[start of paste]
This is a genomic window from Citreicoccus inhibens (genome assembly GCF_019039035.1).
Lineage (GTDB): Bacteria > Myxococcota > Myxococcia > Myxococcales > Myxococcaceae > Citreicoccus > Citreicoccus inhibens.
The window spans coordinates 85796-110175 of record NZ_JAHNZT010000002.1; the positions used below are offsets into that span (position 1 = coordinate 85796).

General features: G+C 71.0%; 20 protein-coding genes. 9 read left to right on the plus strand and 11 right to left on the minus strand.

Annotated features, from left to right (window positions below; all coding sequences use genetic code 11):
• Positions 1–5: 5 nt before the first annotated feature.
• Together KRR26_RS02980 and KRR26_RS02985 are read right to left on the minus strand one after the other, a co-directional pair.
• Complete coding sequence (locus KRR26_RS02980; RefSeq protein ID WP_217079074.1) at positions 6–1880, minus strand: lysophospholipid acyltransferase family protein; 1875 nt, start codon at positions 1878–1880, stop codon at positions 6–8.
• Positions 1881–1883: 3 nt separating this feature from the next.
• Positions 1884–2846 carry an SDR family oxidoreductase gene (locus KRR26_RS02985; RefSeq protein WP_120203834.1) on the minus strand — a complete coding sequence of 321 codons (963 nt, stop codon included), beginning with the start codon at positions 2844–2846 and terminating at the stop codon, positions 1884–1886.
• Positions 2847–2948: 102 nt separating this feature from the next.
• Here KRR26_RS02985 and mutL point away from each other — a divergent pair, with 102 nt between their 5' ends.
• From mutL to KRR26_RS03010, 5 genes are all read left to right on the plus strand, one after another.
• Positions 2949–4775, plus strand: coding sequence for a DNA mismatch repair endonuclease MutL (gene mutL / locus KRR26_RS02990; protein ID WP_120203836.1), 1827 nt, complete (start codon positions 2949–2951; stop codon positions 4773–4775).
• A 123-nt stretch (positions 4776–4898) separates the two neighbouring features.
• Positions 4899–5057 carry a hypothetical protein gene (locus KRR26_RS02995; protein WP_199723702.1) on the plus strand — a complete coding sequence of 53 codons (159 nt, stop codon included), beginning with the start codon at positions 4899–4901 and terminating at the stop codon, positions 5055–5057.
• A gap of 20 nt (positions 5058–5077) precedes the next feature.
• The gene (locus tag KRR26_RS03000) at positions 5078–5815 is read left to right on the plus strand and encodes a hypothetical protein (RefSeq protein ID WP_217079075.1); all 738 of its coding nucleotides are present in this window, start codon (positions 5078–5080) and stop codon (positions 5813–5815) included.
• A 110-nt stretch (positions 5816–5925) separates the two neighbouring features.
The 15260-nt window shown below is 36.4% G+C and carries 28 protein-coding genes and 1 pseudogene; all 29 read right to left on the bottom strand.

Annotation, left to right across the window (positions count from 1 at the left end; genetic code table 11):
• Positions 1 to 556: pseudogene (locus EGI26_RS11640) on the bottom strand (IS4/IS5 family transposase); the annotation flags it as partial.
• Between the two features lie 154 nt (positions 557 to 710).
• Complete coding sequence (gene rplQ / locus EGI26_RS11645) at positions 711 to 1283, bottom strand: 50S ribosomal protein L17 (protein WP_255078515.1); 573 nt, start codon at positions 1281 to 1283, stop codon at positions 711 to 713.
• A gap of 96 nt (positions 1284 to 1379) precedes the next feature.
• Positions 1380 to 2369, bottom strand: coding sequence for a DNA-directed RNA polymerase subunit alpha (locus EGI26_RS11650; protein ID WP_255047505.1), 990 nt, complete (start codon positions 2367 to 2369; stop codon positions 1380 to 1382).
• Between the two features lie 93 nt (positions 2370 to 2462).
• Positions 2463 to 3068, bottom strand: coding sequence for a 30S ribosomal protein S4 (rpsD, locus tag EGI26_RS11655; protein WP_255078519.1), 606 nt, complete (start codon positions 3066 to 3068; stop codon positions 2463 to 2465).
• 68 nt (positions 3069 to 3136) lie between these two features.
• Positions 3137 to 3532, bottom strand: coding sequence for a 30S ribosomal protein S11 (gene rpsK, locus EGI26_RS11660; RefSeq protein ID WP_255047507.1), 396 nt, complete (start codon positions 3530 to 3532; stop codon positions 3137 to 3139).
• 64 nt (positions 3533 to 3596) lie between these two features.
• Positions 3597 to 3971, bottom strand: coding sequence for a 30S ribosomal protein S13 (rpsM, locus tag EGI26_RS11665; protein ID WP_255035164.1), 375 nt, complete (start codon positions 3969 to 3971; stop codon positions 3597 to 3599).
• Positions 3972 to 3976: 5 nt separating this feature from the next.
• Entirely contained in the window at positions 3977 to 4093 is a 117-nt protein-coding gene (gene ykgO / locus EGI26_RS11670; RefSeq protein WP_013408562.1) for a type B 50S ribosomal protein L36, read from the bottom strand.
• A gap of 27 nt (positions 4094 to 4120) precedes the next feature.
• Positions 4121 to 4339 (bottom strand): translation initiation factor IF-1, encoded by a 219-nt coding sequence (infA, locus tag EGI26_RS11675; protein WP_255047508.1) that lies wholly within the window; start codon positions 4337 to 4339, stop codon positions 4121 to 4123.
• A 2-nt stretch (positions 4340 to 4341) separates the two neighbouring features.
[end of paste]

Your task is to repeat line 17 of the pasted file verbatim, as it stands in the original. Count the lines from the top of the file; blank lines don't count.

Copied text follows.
• A gap of 20 nt (positions 5058–5077) precedes the next feature.